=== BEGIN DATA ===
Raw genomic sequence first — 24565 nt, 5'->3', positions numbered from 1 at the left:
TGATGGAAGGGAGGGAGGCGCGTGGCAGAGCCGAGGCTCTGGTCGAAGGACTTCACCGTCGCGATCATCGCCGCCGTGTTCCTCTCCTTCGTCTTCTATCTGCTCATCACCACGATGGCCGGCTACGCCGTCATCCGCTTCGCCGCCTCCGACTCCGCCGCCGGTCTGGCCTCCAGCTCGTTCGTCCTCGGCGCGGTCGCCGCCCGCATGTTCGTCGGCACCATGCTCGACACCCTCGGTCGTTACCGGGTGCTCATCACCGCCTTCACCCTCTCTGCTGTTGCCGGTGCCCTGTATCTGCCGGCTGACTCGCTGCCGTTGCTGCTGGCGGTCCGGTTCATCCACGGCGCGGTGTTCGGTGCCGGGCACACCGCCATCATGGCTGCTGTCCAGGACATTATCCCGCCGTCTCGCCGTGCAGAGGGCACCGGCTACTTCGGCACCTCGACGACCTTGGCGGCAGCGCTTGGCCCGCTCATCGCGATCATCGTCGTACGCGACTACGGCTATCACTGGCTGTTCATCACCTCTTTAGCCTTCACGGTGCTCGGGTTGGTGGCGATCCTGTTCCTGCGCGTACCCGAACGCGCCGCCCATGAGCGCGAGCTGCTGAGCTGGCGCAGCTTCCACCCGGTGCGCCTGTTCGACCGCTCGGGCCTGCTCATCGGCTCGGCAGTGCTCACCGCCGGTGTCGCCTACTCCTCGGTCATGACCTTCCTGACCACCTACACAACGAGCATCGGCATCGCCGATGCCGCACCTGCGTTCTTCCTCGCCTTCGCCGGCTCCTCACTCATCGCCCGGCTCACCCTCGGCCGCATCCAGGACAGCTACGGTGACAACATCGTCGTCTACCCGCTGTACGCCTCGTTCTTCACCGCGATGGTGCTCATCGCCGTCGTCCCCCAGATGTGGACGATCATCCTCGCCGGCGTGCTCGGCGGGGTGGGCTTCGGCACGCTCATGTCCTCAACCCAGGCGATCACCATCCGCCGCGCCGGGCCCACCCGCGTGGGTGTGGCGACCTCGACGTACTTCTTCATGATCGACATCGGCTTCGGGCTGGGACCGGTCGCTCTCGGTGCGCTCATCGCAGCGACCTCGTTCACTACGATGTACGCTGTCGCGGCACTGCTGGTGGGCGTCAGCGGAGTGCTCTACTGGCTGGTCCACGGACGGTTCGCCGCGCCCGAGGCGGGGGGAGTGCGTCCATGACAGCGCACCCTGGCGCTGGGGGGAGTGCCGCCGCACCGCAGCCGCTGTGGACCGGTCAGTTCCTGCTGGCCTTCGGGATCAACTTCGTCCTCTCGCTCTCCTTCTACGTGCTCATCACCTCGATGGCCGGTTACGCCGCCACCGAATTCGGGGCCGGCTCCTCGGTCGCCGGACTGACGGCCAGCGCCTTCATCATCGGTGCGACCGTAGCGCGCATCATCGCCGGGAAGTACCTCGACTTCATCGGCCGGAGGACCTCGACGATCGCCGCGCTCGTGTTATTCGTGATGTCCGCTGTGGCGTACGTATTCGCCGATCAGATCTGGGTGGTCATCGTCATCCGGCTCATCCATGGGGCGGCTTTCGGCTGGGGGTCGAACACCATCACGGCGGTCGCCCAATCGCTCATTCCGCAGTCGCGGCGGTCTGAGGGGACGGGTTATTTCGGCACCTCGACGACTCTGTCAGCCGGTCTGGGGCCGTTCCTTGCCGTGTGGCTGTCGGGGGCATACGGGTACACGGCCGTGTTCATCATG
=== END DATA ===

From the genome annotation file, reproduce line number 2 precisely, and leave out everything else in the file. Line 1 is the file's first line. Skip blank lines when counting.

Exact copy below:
TGATGGAAGGGAGGGAGGCGCGTGGCAGAGCCGAGGCTCTGGTCGAAGGACTTCACCGTCGCGATCATCGCCGCCGTGTTCCTCTCCTTCGTCTTCTATCTGCTCATCACCACGATGGCCGGCTACGCCGTCATCCGCTTCGCCGCCTCCGACTCCGCCGCCGGTCTGGCCTCCAGCTCGTTCGTCCTCGGCGCGGTCGCCGCCCGCATGTTCGTCGGCACCATGCTCGACACCCTCGGTCGTTACCGGGTGCTCATCACCGCCTTCACCCTCTCTGCTGTTGCCGGTGCCCTGTATCTGCCGGCTGACTCGCTGCCGTTGCTGCTGGCGGTCCGGTTCATCCACGGCGCGGTGTTCGGTGCCGGGCACACCGCCATCATGGCTGCTGTCCAGGACATTATCCCGCCGTCTCGCCGTGCAGAGGGCACCGGCTACTTCGGCACCTCGACGACCTTGGCGGCAGCGCTTGGCCCGCTCATCGCGATCATCGTCGTACGCGACTACGGCTATCACTGGCTGTTCATCACCTCTTTAGCCTTCACGGTGCTCGGGTTGGTGGCGATCCTGTTCCTGCGCGTACCCGAACGCGCCGCCCATGAGCGCGAGCTGCTGAGCTGGCGCAGCTTCCACCCGGTGCGCCTGTTCGACCGCTCGGGCCTGCTCATCGGCTCGGCAGTGCTCACCGCCGGTGTCGCCTACTCCTCGGTCATGACCTTCCTGACCACCTACACAACGAGCATCGGCATCGCCGATGCCGCACCTGCGTTCTTCCTCGCCTTCGCCGGCTCCTCACTCATCGCCCGGCTCACCCTCGGCCGCATCCAGGACAGCTACGGTGACAACATCGTCGTCTACCCGCTGTACGCCTCGTTCTTCACCGCGATGGTGCTCATCGCCGTCGTCCCCCAGATGTGGACGATCATCCTCGCCGGCGTGCTCGGCGGGGTGGGCTTCGGCACGCTCATGTCCTCAACCCAGGCGATCACCATCCGCCGCGCCGGGCCCACCCGCGTGGGTGTGGCGACCTCGACGTACTTCTTCATGATCGACATCGGCTTCGGGCTGGGACCGGTCGCTCTCGGTGCGCTCATCGCAGCGACCTCGTTCACTACGATGTACGCTGTCGCGGCACTGCTGGTGGGCGTCAGCGGAGTGCTCTACTGGCTGGTCCACGGACGGTTCGCCGCGCCCGAGGCGGGGGGAGTGCGTCCATGACAGCGCACCCTGGCGCTGGGGGGAGTGCCGCCGCACCGCAGCCGCTGTGGACCGGTCAGTTCCTGCTGGCCTTCGGGATCAACTTCGTCCTCTCGCTCTCCTTCTACGTGCTCATCACCTCGATGGCCGGTTACGCCGCCACCGAATTCGGGGCCGGCTCCTCGGTCGCCGGACTGACGGCCAGCGCCTTCATCATCGGTGCGACCGTAGCGCGCATCATCGCCGGGAAGTACCTCGACTTCATCGGCCGGAGGACCTCGACGATCGCCGCGCTCGTGTTATTCGTGATGTCCGCTGTGGCGTACGTATTCGCCGATCAGATCTGGGTGGTCATCGTCATCCGGCTCATCCATGGGGCGGCTTTCGGCTGGGGGTCGAACACCATCACGGCGGTCGCCCAATCGCTCATTCCGCAGTCGCGGCGGTCTGAGGGGACGGGTTATTTCGGCACCTCGACGACTCTGTCAGCCGGTCTGGGGCCGTTCCTTGCCGTGTGGCTGTCGGGGGCATACGGGTACACGGCCGTGTTCATCATG